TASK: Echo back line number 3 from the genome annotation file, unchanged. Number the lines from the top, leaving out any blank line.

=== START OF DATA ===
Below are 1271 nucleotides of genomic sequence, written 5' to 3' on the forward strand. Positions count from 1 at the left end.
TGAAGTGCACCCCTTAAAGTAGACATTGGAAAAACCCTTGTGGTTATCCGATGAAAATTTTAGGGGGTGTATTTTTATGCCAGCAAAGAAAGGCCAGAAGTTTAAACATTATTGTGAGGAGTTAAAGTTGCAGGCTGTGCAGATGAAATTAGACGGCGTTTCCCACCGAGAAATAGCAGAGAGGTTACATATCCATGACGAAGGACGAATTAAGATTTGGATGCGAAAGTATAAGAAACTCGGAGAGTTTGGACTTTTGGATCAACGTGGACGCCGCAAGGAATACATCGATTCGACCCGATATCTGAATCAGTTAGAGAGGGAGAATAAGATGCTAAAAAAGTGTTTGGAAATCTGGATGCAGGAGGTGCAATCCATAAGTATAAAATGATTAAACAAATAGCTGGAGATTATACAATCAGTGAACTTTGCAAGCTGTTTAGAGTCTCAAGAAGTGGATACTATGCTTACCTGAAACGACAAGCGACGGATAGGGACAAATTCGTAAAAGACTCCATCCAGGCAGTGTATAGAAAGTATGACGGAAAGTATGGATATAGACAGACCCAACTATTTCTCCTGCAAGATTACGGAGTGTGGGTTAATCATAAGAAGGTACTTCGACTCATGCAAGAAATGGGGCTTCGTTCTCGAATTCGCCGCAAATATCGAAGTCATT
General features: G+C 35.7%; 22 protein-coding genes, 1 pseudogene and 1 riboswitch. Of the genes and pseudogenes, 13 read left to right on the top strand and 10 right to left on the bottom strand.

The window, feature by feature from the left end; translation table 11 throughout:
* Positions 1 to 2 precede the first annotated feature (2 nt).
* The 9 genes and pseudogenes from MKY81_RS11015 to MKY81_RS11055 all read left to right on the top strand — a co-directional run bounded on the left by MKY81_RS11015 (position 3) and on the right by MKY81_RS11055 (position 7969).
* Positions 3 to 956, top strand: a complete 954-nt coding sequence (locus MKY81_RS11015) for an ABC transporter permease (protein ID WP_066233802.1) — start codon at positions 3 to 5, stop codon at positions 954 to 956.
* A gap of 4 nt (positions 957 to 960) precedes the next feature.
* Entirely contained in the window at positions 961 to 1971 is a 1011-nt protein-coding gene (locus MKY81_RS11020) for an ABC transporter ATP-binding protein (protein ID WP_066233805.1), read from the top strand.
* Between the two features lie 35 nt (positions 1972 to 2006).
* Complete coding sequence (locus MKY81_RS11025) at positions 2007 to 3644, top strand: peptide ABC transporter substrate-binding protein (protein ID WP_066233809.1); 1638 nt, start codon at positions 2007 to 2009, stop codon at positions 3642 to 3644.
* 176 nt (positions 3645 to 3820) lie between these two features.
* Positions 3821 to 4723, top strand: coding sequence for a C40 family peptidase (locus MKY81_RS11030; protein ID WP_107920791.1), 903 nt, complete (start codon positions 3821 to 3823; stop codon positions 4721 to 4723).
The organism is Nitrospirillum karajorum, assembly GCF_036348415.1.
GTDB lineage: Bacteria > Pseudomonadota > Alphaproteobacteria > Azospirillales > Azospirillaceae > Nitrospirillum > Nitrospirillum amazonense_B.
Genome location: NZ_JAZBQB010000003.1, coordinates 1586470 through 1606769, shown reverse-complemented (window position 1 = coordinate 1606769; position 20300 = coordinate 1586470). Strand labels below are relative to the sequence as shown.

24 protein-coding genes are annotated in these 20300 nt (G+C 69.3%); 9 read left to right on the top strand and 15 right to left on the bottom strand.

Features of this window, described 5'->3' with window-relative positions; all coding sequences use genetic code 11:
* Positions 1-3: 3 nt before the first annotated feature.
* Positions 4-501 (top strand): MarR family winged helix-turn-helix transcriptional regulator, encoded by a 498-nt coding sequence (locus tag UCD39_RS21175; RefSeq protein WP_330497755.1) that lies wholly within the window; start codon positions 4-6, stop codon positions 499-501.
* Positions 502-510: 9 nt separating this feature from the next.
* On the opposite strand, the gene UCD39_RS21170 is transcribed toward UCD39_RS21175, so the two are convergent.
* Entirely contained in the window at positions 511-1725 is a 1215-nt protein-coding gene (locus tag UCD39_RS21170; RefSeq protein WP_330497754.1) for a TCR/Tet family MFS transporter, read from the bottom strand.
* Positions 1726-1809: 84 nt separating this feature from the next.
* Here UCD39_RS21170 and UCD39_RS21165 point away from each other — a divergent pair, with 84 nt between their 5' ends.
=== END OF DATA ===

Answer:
General features: G+C 35.7%; 22 protein-coding genes, 1 pseudogene and 1 riboswitch. Of the genes and pseudogenes, 13 read left to right on the top strand and 10 right to left on the bottom strand.